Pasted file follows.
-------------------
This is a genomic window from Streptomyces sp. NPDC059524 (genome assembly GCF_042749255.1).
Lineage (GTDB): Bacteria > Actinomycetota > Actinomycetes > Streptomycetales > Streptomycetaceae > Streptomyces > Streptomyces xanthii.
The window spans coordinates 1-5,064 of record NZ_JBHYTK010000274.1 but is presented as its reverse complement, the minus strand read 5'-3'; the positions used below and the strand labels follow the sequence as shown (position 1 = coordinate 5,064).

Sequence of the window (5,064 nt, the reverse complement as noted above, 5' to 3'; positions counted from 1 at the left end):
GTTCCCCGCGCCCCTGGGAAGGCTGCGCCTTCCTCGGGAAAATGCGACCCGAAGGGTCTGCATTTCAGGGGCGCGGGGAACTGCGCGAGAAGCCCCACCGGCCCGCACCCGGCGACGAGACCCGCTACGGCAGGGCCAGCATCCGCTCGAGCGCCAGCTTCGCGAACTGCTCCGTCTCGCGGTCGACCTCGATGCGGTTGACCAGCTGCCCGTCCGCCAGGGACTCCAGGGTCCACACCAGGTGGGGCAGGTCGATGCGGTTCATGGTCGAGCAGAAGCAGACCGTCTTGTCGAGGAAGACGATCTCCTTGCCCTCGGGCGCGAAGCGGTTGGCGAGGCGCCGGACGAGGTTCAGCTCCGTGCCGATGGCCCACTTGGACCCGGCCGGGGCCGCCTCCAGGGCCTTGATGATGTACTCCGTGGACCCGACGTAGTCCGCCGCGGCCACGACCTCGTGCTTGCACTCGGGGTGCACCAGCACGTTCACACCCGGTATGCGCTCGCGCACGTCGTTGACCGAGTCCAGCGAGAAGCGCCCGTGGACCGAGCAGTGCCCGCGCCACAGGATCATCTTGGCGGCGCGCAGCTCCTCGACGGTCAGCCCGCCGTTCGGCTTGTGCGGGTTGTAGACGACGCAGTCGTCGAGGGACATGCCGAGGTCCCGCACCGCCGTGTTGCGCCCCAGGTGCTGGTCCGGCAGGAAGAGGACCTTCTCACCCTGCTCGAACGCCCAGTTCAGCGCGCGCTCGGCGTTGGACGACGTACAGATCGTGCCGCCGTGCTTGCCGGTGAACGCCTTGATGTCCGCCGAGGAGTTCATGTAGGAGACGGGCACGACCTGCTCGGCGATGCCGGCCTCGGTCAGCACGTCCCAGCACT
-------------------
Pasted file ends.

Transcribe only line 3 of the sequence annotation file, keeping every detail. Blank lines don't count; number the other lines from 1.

The window spans coordinates 1-5,064 of record NZ_JBHYTK010000274.1 but is presented as its reverse complement, the minus strand read 5'-3'; the positions used below and the strand labels follow the sequence as shown (position 1 = coordinate 5,064).